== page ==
Find a safe place at PFLAG NWA

PFLAG NWA meets the first Monday of every month at Saint Thomas Episcopal Church in Springdale, Arkansas.

by Hayden Smith
Staff Writer

Parents, family and friends of lesbians and gays can find a safe place for discussion, education and acceptance at PFLAG of Northwest Arkansas (NWA).

On a national level, PFLAG is “the extended family of the LGBTQ community,” according to their website. The organization is dedicated to advancing equality for LGBTQ people with 400 chapters committed to serving the LGBTQ community and the parents, families, friends and allies of its members.

This local chapter of the organization strives to support, educate and advocate for both LGBTQ people and their loved ones to create a safer, more understanding community.

Meetings typically consist of two parts: a speaker or educational program followed by an open group discussion, either about the material or whatever topic is currently weighing on a member’s mind. On some occasions, the meetings don’t adhere to this procedure and take on a more casual social tone.

Cathy Campbell, president of the regional chapter, says PFLAG of Northwest Arkansas has made positive changes on both small and large scales.

She discusses how the local organization has helped provide support for many families both in the public meetings and privately via phone or email.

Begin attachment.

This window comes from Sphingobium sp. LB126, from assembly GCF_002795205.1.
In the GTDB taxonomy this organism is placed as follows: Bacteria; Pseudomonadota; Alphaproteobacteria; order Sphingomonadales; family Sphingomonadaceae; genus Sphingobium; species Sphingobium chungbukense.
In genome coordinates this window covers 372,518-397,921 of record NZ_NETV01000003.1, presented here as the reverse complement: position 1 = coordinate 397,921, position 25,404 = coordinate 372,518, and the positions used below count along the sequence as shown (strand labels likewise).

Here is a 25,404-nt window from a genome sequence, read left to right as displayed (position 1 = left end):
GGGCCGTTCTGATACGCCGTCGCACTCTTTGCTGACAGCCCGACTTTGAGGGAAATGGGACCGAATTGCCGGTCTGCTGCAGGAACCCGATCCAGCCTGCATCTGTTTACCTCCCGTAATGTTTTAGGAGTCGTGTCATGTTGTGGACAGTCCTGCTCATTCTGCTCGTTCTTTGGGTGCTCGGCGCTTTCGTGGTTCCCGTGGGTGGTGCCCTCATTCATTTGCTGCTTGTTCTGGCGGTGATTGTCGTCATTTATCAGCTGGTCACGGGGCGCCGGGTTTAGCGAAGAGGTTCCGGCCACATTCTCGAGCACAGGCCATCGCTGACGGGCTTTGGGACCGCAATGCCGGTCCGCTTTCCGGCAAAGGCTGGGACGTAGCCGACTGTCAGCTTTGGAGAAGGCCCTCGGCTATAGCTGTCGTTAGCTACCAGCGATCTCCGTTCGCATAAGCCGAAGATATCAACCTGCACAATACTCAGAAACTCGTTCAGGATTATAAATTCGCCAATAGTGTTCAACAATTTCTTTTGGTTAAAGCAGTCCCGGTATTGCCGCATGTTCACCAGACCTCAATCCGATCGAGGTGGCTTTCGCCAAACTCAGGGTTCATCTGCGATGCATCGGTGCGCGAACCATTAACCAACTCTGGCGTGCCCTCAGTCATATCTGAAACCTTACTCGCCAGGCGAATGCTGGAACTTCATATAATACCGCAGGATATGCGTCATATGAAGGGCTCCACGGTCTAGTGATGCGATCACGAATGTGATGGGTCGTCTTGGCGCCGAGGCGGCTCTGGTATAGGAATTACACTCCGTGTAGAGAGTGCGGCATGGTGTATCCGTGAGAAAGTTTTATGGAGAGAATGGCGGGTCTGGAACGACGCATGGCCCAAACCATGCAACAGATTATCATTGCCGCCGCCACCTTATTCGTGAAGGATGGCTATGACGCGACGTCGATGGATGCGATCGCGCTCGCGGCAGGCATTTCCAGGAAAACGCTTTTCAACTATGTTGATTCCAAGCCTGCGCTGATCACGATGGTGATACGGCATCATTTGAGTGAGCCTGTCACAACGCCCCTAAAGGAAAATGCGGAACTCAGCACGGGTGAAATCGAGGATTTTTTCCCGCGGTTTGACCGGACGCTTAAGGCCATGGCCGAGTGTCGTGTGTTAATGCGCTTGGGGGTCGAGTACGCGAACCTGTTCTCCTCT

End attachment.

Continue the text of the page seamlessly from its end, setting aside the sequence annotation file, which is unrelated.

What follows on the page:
“Individual families have become more at peace and accepting of their LGBTQ members,” says Campbell. She talks about how important it is just to help people find resources and give them a nonjudgmental ear when they need someone to talk to and air out their anxieties.

PFLAG of Northwest Arkansas also strives to create safer communities through their mission to educate and advocate. Campbell mentions the strides already taken to secure a more open and accepting environment for LGBTQ people.

“We collaborate with many other groups in our education and advocacy efforts. People are better informed, especially about transgender problems. The city council passed a civil rights ordinance which was upheld in a referendum,” she says. “Due to intense lobbying by many organizations, the state legislature did not pass any anti-trans legislation this year.”

They also spread the word with special speaking engagements and at local events.

“PFLAG has participated in educational programs for local police and sheriff departments to help them understand and more appropriately serve transgender people,” Campbell says. “We also set up tables at local festivals and visit with people and hand out literature.”

In upholding the national level of PFLAG’s official mission statement regarding support, education and advocacy, PFLAG of Northwest Arkansas goes above and beyond to create the most affirming, uplifting environment possible for LGBTQ people and their allies within their own communities.

Meetings are open to the public and held the first Monday of every month at Saint Thomas Episcopal Church in Springdale, Arkansas from 6:30 to 8 p.m.

They encourage anyone who is interested to come, especially parents, friends and family members of LGBTQ people. While PFLAG is primarily an ally organization, they welcome and encourage LGBTQ community members to become involved and attend their meetings.

More details on the chapter and its events as well as contact information can be found on their Facebook page at

Copyright 2017 The Gayly – June 16, 2017 @ 10:45 a.m.